Like many Killeenites, Bill Mulkins does not know which district he lives in.
As a leader of his neighborhood watch group, Mulkins has taken an active role in developing a culture of ownership and community in his neighborhood.
But as far as district identity is concerned, “It is not as much as I would hope,” he said.
The Killeen City Council has embarked on a review of the city charter with plans to prepare changes to the document — considered the city’s constitution — for an election in May.
As for new configurations of the city’s government system, Mayor Dan Corbin has suggested putting all of the options on the ballot and letting voters decide.
“It is the people’s document, and so the people should decide what it says,” Corbin said. “If we don’t put it on the ballot we are making the decision for them.”
One proposal is to return to a system where candidates for a district seat must live in that district — formerly called a ward — but all Killeen residents could vote for them.
This would be a change to the current system, where voters can only vote for a district council member if they live in that district.
The theory of single-member districts is that district council members are more attuned to the issues of their geographic area of the city.
One problem is that in a city of Killeen’s size, district seats are particularly susceptible to voter apathy.
In May, when District 1 and District 2 seats were up for election, the winning candidates, Wayne Gilmore and Jose Segarra, each received just 401 and 531 votes respectively.
But allowing everyone to vote for all district council members proposes another problem — the elections may disenfranchise minority groups in the city.
White voters, who make up the majority in Killeen, could theoretically vote for only white candidates — even those running for districts across the city.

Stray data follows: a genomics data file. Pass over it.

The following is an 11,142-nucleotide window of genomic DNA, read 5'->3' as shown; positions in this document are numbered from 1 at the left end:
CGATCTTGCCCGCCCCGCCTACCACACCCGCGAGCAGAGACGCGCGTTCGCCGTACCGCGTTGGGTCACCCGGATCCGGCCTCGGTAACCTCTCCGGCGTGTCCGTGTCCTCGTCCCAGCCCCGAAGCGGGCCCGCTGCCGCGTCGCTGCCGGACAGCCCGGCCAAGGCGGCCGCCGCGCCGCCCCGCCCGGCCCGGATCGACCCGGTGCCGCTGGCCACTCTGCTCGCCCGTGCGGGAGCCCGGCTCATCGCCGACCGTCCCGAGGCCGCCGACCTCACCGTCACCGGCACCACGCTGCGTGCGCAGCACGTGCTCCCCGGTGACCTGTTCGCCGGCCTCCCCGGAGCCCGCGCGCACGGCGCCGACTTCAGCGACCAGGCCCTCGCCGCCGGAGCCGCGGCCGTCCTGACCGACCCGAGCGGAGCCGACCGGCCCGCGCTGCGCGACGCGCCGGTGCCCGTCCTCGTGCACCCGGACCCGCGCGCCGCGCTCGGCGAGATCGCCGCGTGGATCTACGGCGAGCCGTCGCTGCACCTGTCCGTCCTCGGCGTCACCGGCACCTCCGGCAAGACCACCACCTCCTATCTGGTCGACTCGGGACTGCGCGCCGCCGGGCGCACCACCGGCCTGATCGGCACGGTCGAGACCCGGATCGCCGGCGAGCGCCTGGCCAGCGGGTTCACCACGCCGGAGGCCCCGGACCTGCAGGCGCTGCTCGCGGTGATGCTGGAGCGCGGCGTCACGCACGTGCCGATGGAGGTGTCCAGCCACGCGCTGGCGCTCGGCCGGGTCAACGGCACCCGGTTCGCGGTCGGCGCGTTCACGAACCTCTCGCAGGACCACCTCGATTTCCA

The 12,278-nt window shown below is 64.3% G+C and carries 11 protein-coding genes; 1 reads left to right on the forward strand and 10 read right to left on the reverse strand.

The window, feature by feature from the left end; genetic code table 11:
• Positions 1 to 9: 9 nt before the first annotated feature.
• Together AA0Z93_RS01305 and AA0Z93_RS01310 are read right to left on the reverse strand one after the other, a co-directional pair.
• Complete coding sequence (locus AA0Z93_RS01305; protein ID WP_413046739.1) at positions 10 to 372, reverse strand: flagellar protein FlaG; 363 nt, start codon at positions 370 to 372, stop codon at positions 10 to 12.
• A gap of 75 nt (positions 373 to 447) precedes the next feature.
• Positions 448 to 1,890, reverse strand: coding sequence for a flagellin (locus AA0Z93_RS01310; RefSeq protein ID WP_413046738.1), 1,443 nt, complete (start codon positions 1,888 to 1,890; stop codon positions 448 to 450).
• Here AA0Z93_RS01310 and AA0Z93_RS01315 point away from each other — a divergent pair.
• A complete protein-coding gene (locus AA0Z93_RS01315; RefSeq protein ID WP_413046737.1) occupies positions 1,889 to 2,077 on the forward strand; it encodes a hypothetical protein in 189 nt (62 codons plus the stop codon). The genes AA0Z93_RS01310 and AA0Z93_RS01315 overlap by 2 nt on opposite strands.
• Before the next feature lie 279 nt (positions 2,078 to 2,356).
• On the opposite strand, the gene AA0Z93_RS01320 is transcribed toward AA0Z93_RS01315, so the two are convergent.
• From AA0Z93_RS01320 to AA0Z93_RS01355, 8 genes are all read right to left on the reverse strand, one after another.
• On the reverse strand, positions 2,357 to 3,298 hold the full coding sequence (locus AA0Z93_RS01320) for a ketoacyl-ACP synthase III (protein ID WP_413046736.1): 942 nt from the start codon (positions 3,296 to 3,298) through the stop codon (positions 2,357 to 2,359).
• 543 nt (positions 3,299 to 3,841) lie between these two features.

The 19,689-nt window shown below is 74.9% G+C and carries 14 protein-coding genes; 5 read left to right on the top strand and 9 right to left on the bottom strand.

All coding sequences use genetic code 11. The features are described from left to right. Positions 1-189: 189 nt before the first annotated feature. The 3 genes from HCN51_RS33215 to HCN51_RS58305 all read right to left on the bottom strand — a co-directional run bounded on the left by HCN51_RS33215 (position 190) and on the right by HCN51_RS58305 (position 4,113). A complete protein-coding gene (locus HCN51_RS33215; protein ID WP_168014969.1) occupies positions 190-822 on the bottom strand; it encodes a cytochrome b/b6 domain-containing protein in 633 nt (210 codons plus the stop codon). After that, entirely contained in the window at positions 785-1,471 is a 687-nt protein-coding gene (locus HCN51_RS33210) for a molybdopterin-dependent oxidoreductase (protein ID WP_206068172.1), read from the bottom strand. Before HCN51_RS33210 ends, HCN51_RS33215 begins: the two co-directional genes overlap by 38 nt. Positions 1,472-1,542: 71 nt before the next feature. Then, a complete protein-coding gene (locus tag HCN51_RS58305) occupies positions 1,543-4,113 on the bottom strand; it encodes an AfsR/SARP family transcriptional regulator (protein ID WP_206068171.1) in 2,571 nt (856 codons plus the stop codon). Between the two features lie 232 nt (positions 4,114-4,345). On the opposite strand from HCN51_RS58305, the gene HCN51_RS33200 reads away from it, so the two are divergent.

As a result, minorities by nature would not have their ethnic or cultural values represented on the council.
This scenario is unlikely to happen because any proposed change to city government has to be approved by the U.S. Department of Justice 90 days before the election is held.
The challenge in Killeen is that the minority population is not divided into discrete geographical areas. Minority households are dispersed throughout the city.
Austin, which also has a widely dispersed Hispanic and African-American populations, is the largest city in Texas not to have single-district member council.
“Austin is the holdout in having at-large,” Bennett Sandlan, executive director of the Texas Municipal League, said.
This November, Austin voters will decide between two proposals to move to 10 single-member districts and an at-large elected mayor, or a hybrid — similar to Killeen’s — of eight single-district council members, two at-large council members and an at-large elected mayor.
“One reason is simply to have people that are more attuned to the needs important to that district,” Sandlan said.
Without single-districts, Austin, which has a population of about 820,000, has maintained its minority representation on the council through what Sandlan calls a “gentleman’s agreement.”
The unspoken agreement, which has existed for years, reserves two of the 10 council seats for minorities, one for a Hispanic council member and the other for an African-American.
Support for system
Raul Villaronga, president of the local League of United Latin American Citizens or LULAC chapter 4535, opposes a change to the current government system in Killeen and disapproves of the unofficial arrangement in Austin. “That is not a good policy and that does not exist in Killeen,” Villaronga said.
The Hispanic former mayor of Killeen said he and LULAC 4535 worked for 12 years to lobby the city to adopt a single-member district system.
Villaronga said by studying the voter logs of past elections, it was clear that voters from outside districts had elected district representatives.
“The bulk of the votes were coming from voters outside of the district,” Villaronga said. “I think it is appropriate that the candidate come from the district and have to be elected by voters in the district.”
A mixed group, which included the current mayor, LULAC and the local National Association for the Advancement of Colored People chapter, helped promote the move to single-member districts seven years ago.
“If the whole entire community can vote for that candidate, what is the point of having single-member districts in the first place?” TaNeika Driver, president of the local NAACP chapter, said. “If it is not broken, don’t fix it.”